I’m just back from two weeks in Myanmar. In the first of a series, I take a look at the country’s prospects for becoming a successful democracy
Every year, around mid-April, Myanmar slows to a crawl for nearly a week. This is the time of the Water Festival, a Buddhist celebration that culminates in the Burmese New Year. Shops are shut, transports are down, and the whole country gets soaked in a gigantic water fight that kicks off at dawn.
In a nation where crowds of more than five have long been forbidden, the festival has traditionally served the people’s need to let off steam. This year the restriction no longer applies, but the party’s madness is no less for it. The Burmese are indeed celebrating something big: their first elected civilian president in 50 years was officially sworn in at the beginning of April.
It’s tempting to see the event as a triumph for democracy. The National League for Democracy (NLD), the party of long-time opponent Aung San Suu Kyi, won a vast majority in both houses of parliament last November, making it sure its candidate for the presidency would win (in Myanmar the president is elected by lawmakers). Thein Sein, the military-backed incumbent, handed over the job peacefully. Even the head of the army says it backs the democratic transition.
Travel around Myanmar and you’d think the population got what it wanted. Suu Kyi portraits are everywhere, as are photos of her father, who led the nation to independence before being assassinated in 1947. The press is remarkably candid about the military, criticising its assaults against separatists at the country’s borders. Monks and youngsters spend more time on Facebook than meditating or at school.
But as locals will tell you – while asking to remain anonymous – is that the transition remains incomplete. “To have real change you need to get rid of the roots”, a young guide told us. “In this country we trust the weather more than we trust the government”, we also heard.
This scepticism partly lies in the fact that the army continues to wield serious power. It has a quarter of parliament seats reserved by law, allowing it to veto any changes to the constitution (which is heavily tilted in its favour). Amendments to the text require a majority of more than 75 percent.
The army also holds the defence, border affairs and home affairs ministries, the latter giving it control of the state administrative backbone right down to the village level. Without effective authority on the ground, NLD officials may find it hard to have their policies implemented.
Ominously, the army also dominates the National Defence and Security Council, an opaque organ that can dissolve parliament, impose martial law and run the country. It could have a pretext to do so should conflicts worsen at the country’s borders. The army has made only lukewarm efforts at respecting a ceasefire it signed with eight armed ethnic groups last October, with regular breaches on both sides responsible for a recent flare-up in violence.
In the face of all this, Myanmar’s civilian government is weaker than it seems. And yet in the areas it does control it is probably too strong: on the political chessboard, the NLD doesn’t have any rival. Small parties found themselves marginalised in the run-up to the elections, as voters decided to play it safe by backing Suu Kyi. “It was a complete power grab on her part,” said a Western adviser we spoke to.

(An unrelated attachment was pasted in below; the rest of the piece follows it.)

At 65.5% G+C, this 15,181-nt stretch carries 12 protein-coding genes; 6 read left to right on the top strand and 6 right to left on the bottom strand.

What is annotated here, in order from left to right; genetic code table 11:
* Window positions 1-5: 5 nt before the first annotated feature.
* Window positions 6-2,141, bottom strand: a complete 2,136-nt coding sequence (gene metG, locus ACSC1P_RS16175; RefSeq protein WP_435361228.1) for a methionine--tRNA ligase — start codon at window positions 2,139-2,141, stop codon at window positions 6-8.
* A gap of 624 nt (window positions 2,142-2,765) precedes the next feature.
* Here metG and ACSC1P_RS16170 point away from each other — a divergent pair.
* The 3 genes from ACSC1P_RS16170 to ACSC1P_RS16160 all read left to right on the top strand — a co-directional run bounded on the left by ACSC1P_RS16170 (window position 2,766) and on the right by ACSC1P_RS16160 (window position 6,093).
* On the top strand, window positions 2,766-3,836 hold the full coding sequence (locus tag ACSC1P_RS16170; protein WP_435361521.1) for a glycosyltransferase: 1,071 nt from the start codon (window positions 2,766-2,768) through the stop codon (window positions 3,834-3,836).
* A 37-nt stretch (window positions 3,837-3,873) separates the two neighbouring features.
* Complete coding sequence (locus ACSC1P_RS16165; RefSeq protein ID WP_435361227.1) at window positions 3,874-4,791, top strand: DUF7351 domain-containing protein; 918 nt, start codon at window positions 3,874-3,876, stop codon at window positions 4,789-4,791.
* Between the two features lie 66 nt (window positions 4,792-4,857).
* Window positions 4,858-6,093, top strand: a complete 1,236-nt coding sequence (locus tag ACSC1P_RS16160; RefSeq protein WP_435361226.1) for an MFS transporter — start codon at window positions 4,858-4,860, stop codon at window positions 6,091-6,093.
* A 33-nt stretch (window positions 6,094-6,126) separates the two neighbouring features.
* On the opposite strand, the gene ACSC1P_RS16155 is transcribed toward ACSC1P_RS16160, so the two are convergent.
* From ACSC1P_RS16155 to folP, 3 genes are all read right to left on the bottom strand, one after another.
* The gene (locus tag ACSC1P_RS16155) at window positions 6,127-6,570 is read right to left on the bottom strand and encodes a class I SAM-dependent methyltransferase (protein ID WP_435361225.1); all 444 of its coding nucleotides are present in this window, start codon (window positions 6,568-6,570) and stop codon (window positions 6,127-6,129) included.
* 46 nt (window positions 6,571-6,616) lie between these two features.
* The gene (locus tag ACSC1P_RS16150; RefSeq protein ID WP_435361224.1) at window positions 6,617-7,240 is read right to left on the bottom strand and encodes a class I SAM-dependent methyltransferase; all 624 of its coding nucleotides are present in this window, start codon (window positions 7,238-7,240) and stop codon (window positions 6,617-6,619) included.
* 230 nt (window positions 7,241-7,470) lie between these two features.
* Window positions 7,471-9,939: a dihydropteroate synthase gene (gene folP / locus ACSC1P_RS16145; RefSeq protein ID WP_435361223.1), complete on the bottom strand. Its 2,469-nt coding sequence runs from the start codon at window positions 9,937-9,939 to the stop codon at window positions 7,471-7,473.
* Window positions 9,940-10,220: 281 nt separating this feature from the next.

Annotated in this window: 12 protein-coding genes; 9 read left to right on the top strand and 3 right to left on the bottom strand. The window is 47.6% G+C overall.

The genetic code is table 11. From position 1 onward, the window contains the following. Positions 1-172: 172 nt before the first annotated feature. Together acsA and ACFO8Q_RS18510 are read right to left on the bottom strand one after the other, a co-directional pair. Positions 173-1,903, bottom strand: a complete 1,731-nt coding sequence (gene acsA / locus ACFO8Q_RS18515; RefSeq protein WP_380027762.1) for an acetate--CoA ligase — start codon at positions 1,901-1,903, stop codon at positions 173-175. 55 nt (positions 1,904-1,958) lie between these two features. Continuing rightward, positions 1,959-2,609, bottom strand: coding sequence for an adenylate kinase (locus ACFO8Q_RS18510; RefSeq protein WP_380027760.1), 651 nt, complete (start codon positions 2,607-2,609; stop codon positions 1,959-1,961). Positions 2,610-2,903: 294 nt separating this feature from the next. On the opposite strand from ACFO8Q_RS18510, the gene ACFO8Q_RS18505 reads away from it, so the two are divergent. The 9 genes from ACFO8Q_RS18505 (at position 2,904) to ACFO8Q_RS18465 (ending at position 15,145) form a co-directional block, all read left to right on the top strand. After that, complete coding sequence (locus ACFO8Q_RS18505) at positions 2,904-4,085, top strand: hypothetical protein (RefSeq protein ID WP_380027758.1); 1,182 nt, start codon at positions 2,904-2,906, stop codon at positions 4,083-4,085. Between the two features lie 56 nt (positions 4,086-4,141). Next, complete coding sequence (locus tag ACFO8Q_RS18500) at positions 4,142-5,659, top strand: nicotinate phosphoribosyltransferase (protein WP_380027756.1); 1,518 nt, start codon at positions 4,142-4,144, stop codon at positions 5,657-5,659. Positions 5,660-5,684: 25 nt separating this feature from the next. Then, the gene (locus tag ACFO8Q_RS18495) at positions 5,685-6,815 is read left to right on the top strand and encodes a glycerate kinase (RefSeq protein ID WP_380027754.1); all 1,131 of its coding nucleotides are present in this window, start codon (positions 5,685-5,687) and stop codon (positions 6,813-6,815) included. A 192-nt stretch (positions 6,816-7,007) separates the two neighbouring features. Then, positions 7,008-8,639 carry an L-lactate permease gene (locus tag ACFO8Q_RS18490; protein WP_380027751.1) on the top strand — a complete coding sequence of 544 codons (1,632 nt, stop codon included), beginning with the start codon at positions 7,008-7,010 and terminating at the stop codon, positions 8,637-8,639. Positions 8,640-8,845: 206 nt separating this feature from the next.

This dominance doesn’t bode well for Myanmar’s fledgling democracy. “In five years’ time, if I’m not happy with the government, whom am I supposed to vote for? I’m not going back to vote for the army, am I?” a company executive told us.
Nor is the NLD a model of pluralism internally. Observers underline Suu Kyi’s autocratic style and reluctance to delegate. The Lady, whom the constitution prevents from being president, has bypassed the ban by creating the role of state counsellor, which gives her powers similar to that of a prime minister. She also heads the foreign affairs, education, energy and presidential office ministries, and is the only government member allowed to talk to the press.
“All this amounts to a lot of responsibilities for someone without prior experience of government. She’s a determined and strong woman but at some point she’s going to run out of juice,” an political adviser told us. He noted that Suu Kyi, now 70, isn’t grooming a class of politicians capable of succeeding her.
With the new government not even a month old, it would be unfair to level charges against her. Myanmar’s political opening, unthinkable less than a decade ago, needs time to ripen. NLD supporters insist that Suu Kyi’s status is temporary; they hope to be in a stronger position to negotiate constitutional changes with the army in a year’s time.
Whether Suu Kyi eventually shares power will be key to Myanmar’s future as a democracy. But a lot will also depend on what her people expect from her. “It may be that the Burmese don’t really want democracy as we mean it,” says a European observer. “Perhaps what they’d like to see is an enlightened dictator, someone like Singapore’s Lee Kuan Yew.”
Despite his authoritarian tendencies, Singapore’s founding prime minister is widely admired for having made the country a wealthy place that is honestly governed. But the comparison with Suu Kyi doesn’t hold very well. Lee stepped down from the top job in 1990 – when he was 67. The city-state he ruled currently counts 5.4 million people, a tenth the population of Myanmar.
Still, there is a lesson for the Lady in this. After the death of its founding father last year, Singapore has not collapsed, largely because Lee was pragmatic enough to design a system to outlast him. Under house arrest for fifteen years, Suu Kyi did not decide she would become Myanmar’s leader that late. She must now ensure the country can also work without her – or risk finding herself treading water once the party is over.